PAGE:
Campus Recreation is highly competitive. It can take a lot of time and effort to begin a career in this industry. However, it’s worth it. Trust me.
As a young professional in campus recreation, I wanted to take the opportunity to provide aspiring campus rec professionals some food for thought as you work to build your resume and knowledge base. For the current campus rec professionals, I encourage you to reflect on your own experiences and think about how you can help your students and staff.
I was first exposed to the three E’s of career development during grad school. I have used it countless times developing my own professional goals, writing resumes and especially mentoring students. The three E’s are:
As you work toward your career goals through your undergraduate and/or graduate studies, and even as young professionals, you should work to add to and develop your three E’s.
This E is the most obvious of the three, but education is not just learning in the classroom and earning a degree in an area relevant to campus recreation. Education could and should include certifications, workshops, seminars, readings, etc.
There are tons of resources and opportunities to learn that will help you be an attractive applicant for a professional position and improve your ability to hit the ground running once you are hired. When considering education opportunities outside of the classroom, I would encourage you to pursue areas you are passionate about, of course, but also consider certifications that differentiate you from others. For example:
- Obtaining certifications to instruct certification courses like CPR or lifeguard.
- Becoming a certified official for high school sport(s).
These things will differentiate you from other applicants, improve your knowledge base and provide some great experiences along the way.
There is no better tool for teaching and learning than experience. As an aspiring campus rec professional, you should seek every opportunity available to gain experience in campus rec and relevant areas. The best place to start is your institution’s campus rec department if you are still in school.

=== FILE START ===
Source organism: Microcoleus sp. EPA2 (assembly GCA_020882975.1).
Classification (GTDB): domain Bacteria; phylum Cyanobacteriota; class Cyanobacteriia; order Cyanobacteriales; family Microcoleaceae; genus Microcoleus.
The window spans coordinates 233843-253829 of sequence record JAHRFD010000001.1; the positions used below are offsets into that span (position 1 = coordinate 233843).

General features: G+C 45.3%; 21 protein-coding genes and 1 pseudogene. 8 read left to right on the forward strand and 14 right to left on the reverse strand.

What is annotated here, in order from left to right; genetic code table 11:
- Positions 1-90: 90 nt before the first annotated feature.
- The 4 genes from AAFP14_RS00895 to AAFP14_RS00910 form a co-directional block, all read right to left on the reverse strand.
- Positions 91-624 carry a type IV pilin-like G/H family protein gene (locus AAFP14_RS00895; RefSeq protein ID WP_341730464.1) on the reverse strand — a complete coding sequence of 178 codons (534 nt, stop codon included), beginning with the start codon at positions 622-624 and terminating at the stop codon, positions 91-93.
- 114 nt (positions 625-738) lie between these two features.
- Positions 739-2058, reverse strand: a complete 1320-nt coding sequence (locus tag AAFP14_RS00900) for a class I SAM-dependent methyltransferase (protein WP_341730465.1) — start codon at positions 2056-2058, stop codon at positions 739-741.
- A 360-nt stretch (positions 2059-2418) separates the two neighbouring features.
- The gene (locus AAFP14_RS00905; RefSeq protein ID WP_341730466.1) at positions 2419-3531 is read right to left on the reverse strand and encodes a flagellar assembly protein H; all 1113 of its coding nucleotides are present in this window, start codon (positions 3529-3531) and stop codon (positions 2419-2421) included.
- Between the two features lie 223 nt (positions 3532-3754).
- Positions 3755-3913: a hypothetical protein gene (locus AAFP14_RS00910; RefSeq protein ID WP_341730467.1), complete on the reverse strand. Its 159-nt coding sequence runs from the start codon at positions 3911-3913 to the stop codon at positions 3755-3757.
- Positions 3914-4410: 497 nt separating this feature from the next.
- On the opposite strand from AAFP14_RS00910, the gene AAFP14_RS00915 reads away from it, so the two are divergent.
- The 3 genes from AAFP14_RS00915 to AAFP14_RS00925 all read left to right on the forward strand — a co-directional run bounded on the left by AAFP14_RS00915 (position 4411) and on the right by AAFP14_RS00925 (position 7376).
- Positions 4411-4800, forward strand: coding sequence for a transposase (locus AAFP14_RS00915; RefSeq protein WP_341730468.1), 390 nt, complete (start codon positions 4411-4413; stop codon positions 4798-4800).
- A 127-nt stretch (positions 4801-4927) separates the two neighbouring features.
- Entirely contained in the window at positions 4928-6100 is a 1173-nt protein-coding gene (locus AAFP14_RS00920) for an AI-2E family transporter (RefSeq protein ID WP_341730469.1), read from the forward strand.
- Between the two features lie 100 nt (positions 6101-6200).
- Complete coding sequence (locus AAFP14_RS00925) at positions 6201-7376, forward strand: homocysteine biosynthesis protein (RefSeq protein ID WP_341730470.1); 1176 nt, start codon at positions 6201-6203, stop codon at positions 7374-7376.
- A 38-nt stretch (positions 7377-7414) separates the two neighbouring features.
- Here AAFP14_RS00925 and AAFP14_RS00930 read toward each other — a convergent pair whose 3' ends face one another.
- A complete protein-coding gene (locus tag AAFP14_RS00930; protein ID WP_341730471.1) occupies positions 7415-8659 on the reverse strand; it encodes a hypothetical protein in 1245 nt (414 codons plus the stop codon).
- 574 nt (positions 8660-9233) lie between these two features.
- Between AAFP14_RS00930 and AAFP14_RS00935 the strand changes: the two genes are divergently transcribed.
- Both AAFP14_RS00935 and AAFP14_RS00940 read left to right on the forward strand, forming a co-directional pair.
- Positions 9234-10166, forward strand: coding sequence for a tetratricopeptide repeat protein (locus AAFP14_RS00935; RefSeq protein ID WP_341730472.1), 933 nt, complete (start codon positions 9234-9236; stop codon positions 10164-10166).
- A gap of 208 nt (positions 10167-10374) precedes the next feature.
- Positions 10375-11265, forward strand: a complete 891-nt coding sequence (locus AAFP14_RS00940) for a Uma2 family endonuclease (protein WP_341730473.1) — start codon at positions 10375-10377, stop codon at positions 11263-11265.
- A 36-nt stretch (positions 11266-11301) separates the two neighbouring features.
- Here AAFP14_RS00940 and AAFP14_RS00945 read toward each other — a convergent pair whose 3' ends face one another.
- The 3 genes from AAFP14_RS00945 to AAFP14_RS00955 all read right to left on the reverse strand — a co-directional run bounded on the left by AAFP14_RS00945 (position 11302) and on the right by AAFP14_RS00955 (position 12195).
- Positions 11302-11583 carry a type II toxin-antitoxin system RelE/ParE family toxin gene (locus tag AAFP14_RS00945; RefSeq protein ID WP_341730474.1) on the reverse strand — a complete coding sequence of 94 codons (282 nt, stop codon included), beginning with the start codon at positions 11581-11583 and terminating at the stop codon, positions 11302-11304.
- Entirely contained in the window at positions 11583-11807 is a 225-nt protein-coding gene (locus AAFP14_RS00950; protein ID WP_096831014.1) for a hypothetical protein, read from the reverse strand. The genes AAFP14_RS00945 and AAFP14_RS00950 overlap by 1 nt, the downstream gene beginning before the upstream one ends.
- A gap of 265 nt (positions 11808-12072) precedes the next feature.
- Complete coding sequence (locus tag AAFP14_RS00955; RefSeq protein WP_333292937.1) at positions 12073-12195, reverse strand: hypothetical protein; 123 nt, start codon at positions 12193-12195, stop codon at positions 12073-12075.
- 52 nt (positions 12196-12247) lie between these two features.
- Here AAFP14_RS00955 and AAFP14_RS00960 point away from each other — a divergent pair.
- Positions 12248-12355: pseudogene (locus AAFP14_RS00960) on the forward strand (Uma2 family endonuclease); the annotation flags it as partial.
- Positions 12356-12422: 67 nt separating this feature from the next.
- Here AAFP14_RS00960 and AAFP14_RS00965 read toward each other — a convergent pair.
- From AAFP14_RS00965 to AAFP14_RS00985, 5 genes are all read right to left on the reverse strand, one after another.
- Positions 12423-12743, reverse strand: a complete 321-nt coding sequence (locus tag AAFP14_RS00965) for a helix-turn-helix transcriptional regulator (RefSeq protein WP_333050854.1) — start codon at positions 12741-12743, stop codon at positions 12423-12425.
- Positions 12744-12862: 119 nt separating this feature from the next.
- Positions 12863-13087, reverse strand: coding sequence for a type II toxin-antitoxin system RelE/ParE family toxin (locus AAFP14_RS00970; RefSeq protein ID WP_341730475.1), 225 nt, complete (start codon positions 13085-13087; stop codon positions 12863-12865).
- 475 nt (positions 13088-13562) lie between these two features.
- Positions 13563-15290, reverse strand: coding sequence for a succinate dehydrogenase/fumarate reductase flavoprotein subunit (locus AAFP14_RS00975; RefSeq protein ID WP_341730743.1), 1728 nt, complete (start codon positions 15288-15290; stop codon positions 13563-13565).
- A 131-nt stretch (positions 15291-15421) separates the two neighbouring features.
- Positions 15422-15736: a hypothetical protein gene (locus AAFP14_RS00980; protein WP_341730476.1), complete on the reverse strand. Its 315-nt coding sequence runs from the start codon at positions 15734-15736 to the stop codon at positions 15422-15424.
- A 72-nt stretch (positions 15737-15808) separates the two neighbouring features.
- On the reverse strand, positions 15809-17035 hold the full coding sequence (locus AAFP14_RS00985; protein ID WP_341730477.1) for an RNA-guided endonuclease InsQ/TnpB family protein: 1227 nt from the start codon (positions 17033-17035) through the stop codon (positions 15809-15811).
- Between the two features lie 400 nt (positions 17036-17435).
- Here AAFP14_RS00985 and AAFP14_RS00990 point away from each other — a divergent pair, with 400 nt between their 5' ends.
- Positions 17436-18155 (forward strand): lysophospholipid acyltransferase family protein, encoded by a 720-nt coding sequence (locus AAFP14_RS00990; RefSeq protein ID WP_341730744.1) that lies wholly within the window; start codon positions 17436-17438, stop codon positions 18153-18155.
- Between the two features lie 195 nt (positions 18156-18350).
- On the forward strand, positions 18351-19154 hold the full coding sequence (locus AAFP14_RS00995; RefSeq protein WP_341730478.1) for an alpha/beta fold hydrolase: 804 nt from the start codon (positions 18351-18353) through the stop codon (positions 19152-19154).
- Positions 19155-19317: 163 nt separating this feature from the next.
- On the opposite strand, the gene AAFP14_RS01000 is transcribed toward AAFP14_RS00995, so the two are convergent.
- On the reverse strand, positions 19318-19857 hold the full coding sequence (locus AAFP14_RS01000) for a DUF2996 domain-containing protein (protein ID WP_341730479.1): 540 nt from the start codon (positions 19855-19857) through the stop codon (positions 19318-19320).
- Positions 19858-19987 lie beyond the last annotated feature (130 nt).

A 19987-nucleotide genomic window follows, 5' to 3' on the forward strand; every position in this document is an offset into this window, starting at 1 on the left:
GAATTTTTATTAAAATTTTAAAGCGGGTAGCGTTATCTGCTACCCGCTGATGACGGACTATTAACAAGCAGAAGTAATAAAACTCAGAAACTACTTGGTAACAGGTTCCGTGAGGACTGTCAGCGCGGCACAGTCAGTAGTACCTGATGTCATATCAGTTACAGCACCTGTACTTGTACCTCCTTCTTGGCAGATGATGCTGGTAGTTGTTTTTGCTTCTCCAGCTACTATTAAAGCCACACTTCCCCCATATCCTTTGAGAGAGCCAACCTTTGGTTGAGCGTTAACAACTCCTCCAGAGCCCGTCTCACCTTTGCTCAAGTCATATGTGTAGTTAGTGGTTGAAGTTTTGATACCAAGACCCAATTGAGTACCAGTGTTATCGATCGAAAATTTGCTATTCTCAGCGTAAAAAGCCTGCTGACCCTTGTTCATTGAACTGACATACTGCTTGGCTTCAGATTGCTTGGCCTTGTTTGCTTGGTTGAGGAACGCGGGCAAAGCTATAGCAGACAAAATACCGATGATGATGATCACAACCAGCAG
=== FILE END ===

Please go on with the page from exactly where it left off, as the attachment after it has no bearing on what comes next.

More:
Other options could include:
- Exploring local off-campus gyms for opportunities.
- Working/volunteering at a recreation department.
- Volunteering with local schools or camps.
When looking for opportunities to gain relevant experience, keep in mind campus recreation is very broad, the opportunities are practically endless and any experience is good experience.
Exposure to different people, places and ideas is valuable for both personal and professional development. Consider joining clubs or professional groups both in and out of campus rec. Young alumni groups, student or professional organizations, or even adult sports leagues can be great tools for building your network and cultivating new relationships. Nobody has ever regretted having a large network; it’s worth the investment of time and effort.
While it may seem like a lot, working on your three E’s doesn’t have to happen overnight and it shouldn’t. Take some time to research and think about professional opportunities when it comes to work in campus rec and where you see yourself being the most fulfilled. Then put together a plan and set some goals. No matter what, keep making progress.